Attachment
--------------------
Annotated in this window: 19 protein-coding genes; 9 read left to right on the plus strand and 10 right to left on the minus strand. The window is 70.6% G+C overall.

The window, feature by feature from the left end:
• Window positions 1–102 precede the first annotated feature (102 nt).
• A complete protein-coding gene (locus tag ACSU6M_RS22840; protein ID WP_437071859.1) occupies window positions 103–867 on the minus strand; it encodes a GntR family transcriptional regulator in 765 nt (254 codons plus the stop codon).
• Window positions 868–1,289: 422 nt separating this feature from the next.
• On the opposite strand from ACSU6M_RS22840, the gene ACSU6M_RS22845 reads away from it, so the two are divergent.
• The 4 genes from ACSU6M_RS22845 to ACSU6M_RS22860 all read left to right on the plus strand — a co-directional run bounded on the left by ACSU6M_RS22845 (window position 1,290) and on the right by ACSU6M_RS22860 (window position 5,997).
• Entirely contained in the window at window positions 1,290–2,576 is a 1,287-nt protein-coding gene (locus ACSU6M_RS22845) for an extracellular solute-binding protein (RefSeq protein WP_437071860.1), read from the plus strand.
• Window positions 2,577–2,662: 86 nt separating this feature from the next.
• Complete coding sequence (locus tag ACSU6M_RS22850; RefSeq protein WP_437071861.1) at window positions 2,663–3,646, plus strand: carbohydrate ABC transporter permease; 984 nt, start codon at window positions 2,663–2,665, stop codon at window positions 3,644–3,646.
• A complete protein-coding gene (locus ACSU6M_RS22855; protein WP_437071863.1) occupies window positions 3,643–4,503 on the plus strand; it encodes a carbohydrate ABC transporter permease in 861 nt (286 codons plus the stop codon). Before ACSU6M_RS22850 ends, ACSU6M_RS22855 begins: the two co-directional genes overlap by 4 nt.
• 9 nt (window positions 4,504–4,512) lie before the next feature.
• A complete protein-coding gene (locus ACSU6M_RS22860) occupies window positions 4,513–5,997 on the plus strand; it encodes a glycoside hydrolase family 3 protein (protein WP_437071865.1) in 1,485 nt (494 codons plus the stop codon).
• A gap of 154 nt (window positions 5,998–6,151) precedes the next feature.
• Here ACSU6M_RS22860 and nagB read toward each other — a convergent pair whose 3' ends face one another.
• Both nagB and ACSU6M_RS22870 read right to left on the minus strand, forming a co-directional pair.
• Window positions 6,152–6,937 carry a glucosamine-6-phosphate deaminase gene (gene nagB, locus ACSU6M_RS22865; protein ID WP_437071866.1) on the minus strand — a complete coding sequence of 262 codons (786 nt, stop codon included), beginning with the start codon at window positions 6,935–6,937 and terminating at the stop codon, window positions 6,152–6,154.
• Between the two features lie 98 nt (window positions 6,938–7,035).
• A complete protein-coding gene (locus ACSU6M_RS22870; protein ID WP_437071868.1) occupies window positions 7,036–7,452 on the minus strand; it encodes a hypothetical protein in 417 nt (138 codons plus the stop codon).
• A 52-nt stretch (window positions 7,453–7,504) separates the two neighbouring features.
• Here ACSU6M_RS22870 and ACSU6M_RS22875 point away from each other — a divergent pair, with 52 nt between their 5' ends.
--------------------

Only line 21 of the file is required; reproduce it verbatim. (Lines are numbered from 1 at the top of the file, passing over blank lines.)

• Here ACSU6M_RS22870 and ACSU6M_RS22875 point away from each other — a divergent pair, with 52 nt between their 5' ends.